Seven ways to cope in hot weather as brutal heatwave hits unprepared UK

From avoiding cold showers to breathing like a lion, 'The National' is here to help you cool down

Sticking to the shade when walking is heatwave best practice. AP
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People in Britain are being advised to take precautions in the face of the searing heatwave which is threatening to exceed the previously untouched 40°C mark.

When the mercury hits some parts of the world at 10 degrees higher, what is the fuss about? The obvious answer is only a minority of homes have air conditioning systems in Britain and other parts of northern Europe. The health ramifications of the current UK heatwave are thus high and concerning.

It's not just the professionals who are concerned. Google Trends provides a useful barometer of Britain's lack of preparedness, with searches for the term “how to cope in a heatwave” increasing by 200 per cent in the last week.

Taking guidance such as sticking to the shade and drinking lots of water as read, here are some valuable pointers.

Seven ways to cope in a heatwave

1. Eat small but frequent meals — with plenty of spice

Eating small amounts but frequently is a concept in the UK more associated with dieting. Yet the principles which underscore its dietary benefits can be applied to staying cool too.

Simply put, the bigger the meal the more energy your body uses to digest it. In heat-sapping conditions, the body is already expending a lot of energy trying to regulate itself, so eating small portions means more energy is conserved for this vital purpose. The need to conserve energy is why humans often have attenuated appetites in hot conditions anyway.

Counter-intuitively, adding spice to the small quantities is also advisable, given its positive physiological effects. Clotting can be a problem in the heat and spice increases circulation. If particularly spicy, the resultant sweats also have a cooling effect on body temperature.


2. Know your outdoors from your indoors

In the mornings and evenings when the air is cooler, it is worth having windows and doors open. In the heat of the day, do the opposite: close portals to the outside and use fans to militate against the risk of the house becoming full of stuffy air.

The UK Met Office advises to “close curtains on rooms that face the sun”.

3. Wear an aubergine hat

Primarily designed to help migraine and headache sufferers, an aubergine hat is coloured like the puce vegetable with a built-in ice pack.

Kept in the freezer it can be whipped out and donned to cool down body temperature in heatwaves — just don't try to make a moussaka with it.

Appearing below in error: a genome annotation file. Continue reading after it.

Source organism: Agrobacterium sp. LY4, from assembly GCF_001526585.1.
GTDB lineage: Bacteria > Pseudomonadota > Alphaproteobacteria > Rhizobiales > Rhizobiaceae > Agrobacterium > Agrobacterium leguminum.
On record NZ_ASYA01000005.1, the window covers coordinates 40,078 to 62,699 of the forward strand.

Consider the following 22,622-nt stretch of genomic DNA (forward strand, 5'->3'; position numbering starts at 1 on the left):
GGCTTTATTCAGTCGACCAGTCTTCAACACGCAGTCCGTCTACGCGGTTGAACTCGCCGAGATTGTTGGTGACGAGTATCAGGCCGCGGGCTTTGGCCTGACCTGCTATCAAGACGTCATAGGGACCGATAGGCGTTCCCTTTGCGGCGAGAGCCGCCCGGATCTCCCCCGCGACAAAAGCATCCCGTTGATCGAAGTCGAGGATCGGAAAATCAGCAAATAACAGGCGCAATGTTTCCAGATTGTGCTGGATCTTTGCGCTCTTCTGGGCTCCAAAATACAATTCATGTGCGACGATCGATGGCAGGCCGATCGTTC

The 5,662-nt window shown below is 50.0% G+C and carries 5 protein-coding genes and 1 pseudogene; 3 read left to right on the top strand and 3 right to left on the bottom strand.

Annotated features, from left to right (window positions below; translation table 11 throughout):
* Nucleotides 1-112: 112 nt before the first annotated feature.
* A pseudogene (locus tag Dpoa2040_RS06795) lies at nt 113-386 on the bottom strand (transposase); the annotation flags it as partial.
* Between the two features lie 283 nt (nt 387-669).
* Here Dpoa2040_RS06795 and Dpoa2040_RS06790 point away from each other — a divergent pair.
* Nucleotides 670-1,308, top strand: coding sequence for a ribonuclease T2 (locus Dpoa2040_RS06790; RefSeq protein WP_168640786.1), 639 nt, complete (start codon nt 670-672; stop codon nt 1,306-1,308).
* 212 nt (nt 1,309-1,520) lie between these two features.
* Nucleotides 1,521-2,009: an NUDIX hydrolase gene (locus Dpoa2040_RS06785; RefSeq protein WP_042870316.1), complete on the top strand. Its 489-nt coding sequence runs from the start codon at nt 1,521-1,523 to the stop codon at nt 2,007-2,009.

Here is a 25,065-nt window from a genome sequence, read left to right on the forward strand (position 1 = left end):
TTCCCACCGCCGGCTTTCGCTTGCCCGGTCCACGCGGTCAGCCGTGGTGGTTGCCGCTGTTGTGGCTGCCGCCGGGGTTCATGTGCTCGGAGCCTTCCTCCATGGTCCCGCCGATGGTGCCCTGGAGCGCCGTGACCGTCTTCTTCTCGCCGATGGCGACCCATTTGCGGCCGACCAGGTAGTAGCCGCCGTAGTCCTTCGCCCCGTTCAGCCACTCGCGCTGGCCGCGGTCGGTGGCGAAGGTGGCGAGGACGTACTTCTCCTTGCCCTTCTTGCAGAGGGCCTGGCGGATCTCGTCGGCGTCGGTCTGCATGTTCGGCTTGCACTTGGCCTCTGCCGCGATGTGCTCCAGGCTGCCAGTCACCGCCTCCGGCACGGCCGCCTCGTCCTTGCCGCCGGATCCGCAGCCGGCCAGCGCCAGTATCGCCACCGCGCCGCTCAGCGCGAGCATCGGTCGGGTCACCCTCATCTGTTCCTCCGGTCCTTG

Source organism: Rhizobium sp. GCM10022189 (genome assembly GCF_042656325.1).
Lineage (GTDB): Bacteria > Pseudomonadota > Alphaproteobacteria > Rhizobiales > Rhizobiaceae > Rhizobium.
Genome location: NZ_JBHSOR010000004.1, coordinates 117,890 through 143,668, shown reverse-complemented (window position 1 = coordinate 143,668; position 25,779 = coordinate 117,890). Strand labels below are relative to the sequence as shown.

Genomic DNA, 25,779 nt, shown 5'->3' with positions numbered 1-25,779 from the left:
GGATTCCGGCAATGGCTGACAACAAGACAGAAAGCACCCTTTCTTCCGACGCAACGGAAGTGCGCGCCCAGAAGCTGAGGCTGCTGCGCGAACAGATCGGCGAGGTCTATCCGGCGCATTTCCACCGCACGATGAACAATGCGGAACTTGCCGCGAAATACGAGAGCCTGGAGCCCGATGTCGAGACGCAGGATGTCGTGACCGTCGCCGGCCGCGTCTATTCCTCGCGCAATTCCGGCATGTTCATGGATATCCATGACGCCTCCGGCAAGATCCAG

The headache-alleviating aubergine cap can be used to alleviate heatwaves too. Photo :Amazon

4. Take extra naps

An afternoon siesta is a well established part of daily life in many southern European countries which are traditionally hotter — and it's a practice people in the UK should also now consider to allow the body precious time to rest and reboot when the heat is at its zenith.

Given the increased numbers working from home since the onset of coronavirus, beds are also that much more accessible.

5. Avoid cold showers

Somewhat paradoxically, cold showers actually make you warmer as their frigidness causes the body to overcompensate later and produce more heat.

This isn't to say go ahead and jump into a molten shower. Instead, lukewarm ones are far more preferable.

6. Wear loose, bright clothes — and don't be afraid to wet them

Loose, lightweight and bright clothes are best. Choose colours which reflect and don't absorb the sun's rays.

Wearing a damp T-shirt can also have a salving effect on hot skin — and even leaving damp clothes to dry inside is advisable as they will cool down the ambient air.

People sheltering from the sun outside Buckingham Palace in London on Monday: bright clothes advisable, maps as umbrellas less so. Reuters

7. Breathe like a lion

Humans can always learn lessons from nature, and there aren't many creatures on planet more accustomed to dealing with searing heat than zoology's top dog — well cat, to be more precise.

As such, mimicking the way lions breathe is advisable in times of particular heat duress. Just take a deep breath in, and with the mouth wide open and tongue hanging down, exhale deeply. If this practice is to be adopted, it's worth remembering to brush teeth thoroughly.

UK heatwave — in pictures

Updated: July 18, 2022, 2:03 PM